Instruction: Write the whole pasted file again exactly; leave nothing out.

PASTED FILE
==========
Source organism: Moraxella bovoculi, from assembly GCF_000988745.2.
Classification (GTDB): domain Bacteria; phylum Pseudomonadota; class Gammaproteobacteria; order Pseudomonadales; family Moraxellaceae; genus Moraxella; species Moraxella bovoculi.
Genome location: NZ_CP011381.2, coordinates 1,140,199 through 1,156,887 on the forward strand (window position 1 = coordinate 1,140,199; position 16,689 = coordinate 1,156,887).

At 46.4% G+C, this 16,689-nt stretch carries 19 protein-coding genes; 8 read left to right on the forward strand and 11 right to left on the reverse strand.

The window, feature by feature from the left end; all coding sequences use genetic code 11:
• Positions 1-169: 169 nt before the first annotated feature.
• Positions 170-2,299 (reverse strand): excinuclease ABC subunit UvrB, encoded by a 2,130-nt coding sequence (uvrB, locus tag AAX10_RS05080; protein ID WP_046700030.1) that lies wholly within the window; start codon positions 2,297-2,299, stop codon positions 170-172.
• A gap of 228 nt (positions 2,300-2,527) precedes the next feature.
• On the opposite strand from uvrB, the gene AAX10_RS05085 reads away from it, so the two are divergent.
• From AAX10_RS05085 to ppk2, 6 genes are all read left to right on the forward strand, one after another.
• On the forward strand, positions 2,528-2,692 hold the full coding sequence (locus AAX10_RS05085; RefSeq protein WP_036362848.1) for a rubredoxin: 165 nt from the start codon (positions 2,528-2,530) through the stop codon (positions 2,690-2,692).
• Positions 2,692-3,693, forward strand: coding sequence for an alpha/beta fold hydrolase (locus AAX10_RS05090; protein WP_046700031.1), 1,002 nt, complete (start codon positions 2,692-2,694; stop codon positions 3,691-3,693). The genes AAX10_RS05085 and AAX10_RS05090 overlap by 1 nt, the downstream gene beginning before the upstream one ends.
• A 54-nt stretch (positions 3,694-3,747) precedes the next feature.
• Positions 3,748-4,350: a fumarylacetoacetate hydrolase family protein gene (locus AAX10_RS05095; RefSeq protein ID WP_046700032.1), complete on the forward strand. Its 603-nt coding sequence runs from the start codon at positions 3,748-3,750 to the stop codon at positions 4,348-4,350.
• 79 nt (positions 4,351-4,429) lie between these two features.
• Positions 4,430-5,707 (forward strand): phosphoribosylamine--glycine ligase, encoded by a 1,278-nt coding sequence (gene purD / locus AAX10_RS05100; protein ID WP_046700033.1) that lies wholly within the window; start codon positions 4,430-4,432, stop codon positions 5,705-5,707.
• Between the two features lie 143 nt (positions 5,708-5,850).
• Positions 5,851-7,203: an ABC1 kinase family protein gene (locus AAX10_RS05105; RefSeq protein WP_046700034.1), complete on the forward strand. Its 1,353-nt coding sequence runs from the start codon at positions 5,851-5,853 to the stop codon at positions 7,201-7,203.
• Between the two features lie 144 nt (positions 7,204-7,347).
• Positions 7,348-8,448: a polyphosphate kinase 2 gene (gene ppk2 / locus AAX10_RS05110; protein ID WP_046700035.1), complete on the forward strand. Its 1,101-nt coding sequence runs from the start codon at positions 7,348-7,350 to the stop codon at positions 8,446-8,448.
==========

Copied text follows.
Source organism: Moraxella bovoculi, from assembly GCF_000988745.2.
Classification (GTDB): domain Bacteria; phylum Pseudomonadota; class Gammaproteobacteria; order Pseudomonadales; family Moraxellaceae; genus Moraxella; species Moraxella bovoculi.
Genome location: NZ_CP011381.2, coordinates 1,140,199 through 1,156,887 on the forward strand (window position 1 = coordinate 1,140,199; position 16,689 = coordinate 1,156,887).

At 46.4% G+C, this 16,689-nt stretch carries 19 protein-coding genes; 8 read left to right on the forward strand and 11 right to left on the reverse strand.

The window, feature by feature from the left end; all coding sequences use genetic code 11:
• Positions 1-169: 169 nt before the first annotated feature.
• Positions 170-2,299 (reverse strand): excinuclease ABC subunit UvrB, encoded by a 2,130-nt coding sequence (uvrB, locus tag AAX10_RS05080; protein ID WP_046700030.1) that lies wholly within the window; start codon positions 2,297-2,299, stop codon positions 170-172.
• A gap of 228 nt (positions 2,300-2,527) precedes the next feature.
• On the opposite strand from uvrB, the gene AAX10_RS05085 reads away from it, so the two are divergent.
• From AAX10_RS05085 to ppk2, 6 genes are all read left to right on the forward strand, one after another.
• On the forward strand, positions 2,528-2,692 hold the full coding sequence (locus AAX10_RS05085; RefSeq protein WP_036362848.1) for a rubredoxin: 165 nt from the start codon (positions 2,528-2,530) through the stop codon (positions 2,690-2,692).
• Positions 2,692-3,693, forward strand: coding sequence for an alpha/beta fold hydrolase (locus AAX10_RS05090; protein WP_046700031.1), 1,002 nt, complete (start codon positions 2,692-2,694; stop codon positions 3,691-3,693). The genes AAX10_RS05085 and AAX10_RS05090 overlap by 1 nt, the downstream gene beginning before the upstream one ends.
• A 54-nt stretch (positions 3,694-3,747) precedes the next feature.
• Positions 3,748-4,350: a fumarylacetoacetate hydrolase family protein gene (locus AAX10_RS05095; RefSeq protein ID WP_046700032.1), complete on the forward strand. Its 603-nt coding sequence runs from the start codon at positions 3,748-3,750 to the stop codon at positions 4,348-4,350.
• 79 nt (positions 4,351-4,429) lie between these two features.
• Positions 4,430-5,707 (forward strand): phosphoribosylamine--glycine ligase, encoded by a 1,278-nt coding sequence (gene purD / locus AAX10_RS05100; protein ID WP_046700033.1) that lies wholly within the window; start codon positions 4,430-4,432, stop codon positions 5,705-5,707.
• Between the two features lie 143 nt (positions 5,708-5,850).
• Positions 5,851-7,203: an ABC1 kinase family protein gene (locus AAX10_RS05105; RefSeq protein WP_046700034.1), complete on the forward strand. Its 1,353-nt coding sequence runs from the start codon at positions 5,851-5,853 to the stop codon at positions 7,201-7,203.
• Between the two features lie 144 nt (positions 7,204-7,347).
• Positions 7,348-8,448: a polyphosphate kinase 2 gene (gene ppk2 / locus AAX10_RS05110; protein ID WP_046700035.1), complete on the forward strand. Its 1,101-nt coding sequence runs from the start codon at positions 7,348-7,350 to the stop codon at positions 8,446-8,448.